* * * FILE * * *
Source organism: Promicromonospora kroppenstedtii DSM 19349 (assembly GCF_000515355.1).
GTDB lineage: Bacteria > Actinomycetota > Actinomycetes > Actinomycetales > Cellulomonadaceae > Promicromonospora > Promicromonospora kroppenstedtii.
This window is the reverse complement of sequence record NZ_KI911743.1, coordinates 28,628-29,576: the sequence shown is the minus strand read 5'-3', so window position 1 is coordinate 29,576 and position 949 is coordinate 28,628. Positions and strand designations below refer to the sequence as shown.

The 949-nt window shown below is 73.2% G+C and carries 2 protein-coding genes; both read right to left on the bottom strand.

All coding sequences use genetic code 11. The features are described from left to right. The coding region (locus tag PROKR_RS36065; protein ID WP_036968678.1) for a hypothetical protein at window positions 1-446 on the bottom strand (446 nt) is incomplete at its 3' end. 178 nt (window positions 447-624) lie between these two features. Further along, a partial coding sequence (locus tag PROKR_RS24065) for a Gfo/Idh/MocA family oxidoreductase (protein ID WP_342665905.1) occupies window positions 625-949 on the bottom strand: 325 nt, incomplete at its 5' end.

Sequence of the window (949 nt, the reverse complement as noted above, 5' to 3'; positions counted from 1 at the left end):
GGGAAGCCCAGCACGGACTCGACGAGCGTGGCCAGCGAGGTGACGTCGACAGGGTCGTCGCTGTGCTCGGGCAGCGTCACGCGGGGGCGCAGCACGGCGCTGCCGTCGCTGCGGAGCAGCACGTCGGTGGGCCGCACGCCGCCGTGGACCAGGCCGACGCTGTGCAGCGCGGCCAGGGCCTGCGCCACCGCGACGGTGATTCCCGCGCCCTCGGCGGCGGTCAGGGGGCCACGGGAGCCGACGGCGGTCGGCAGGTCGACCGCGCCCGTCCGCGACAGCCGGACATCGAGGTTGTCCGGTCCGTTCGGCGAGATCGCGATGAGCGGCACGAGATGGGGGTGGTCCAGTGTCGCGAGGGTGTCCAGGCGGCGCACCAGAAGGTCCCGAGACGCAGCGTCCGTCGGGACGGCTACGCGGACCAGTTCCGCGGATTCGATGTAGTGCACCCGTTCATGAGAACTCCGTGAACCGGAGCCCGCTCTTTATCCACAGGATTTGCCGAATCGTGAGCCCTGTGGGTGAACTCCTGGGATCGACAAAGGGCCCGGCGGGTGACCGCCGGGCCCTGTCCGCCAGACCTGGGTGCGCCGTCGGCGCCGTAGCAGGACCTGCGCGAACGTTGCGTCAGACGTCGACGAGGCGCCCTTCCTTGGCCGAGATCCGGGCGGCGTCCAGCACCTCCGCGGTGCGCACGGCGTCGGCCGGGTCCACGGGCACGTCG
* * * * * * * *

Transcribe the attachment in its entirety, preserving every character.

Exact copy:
Source organism: Promicromonospora kroppenstedtii DSM 19349 (assembly GCF_000515355.1).
GTDB lineage: Bacteria > Actinomycetota > Actinomycetes > Actinomycetales > Cellulomonadaceae > Promicromonospora > Promicromonospora kroppenstedtii.
This window is the reverse complement of sequence record NZ_KI911743.1, coordinates 28,628-29,576: the sequence shown is the minus strand read 5'-3', so window position 1 is coordinate 29,576 and position 949 is coordinate 28,628. Positions and strand designations below refer to the sequence as shown.

The 949-nt window shown below is 73.2% G+C and carries 2 protein-coding genes; both read right to left on the bottom strand.

All coding sequences use genetic code 11. The features are described from left to right. The coding region (locus tag PROKR_RS36065; protein ID WP_036968678.1) for a hypothetical protein at window positions 1-446 on the bottom strand (446 nt) is incomplete at its 3' end. 178 nt (window positions 447-624) lie between these two features. Further along, a partial coding sequence (locus tag PROKR_RS24065) for a Gfo/Idh/MocA family oxidoreductase (protein ID WP_342665905.1) occupies window positions 625-949 on the bottom strand: 325 nt, incomplete at its 5' end.

Sequence of the window (949 nt, the reverse complement as noted above, 5' to 3'; positions counted from 1 at the left end):
GGGAAGCCCAGCACGGACTCGACGAGCGTGGCCAGCGAGGTGACGTCGACAGGGTCGTCGCTGTGCTCGGGCAGCGTCACGCGGGGGCGCAGCACGGCGCTGCCGTCGCTGCGGAGCAGCACGTCGGTGGGCCGCACGCCGCCGTGGACCAGGCCGACGCTGTGCAGCGCGGCCAGGGCCTGCGCCACCGCGACGGTGATTCCCGCGCCCTCGGCGGCGGTCAGGGGGCCACGGGAGCCGACGGCGGTCGGCAGGTCGACCGCGCCCGTCCGCGACAGCCGGACATCGAGGTTGTCCGGTCCGTTCGGCGAGATCGCGATGAGCGGCACGAGATGGGGGTGGTCCAGTGTCGCGAGGGTGTCCAGGCGGCGCACCAGAAGGTCCCGAGACGCAGCGTCCGTCGGGACGGCTACGCGGACCAGTTCCGCGGATTCGATGTAGTGCACCCGTTCATGAGAACTCCGTGAACCGGAGCCCGCTCTTTATCCACAGGATTTGCCGAATCGTGAGCCCTGTGGGTGAACTCCTGGGATCGACAAAGGGCCCGGCGGGTGACCGCCGGGCCCTGTCCGCCAGACCTGGGTGCGCCGTCGGCGCCGTAGCAGGACCTGCGCGAACGTTGCGTCAGACGTCGACGAGGCGCCCTTCCTTGGCCGAGATCCGGGCGGCGTCCAGCACCTCCGCGGTGCGCACGGCGTCGGCCGGGTCCACGGGCACGTCG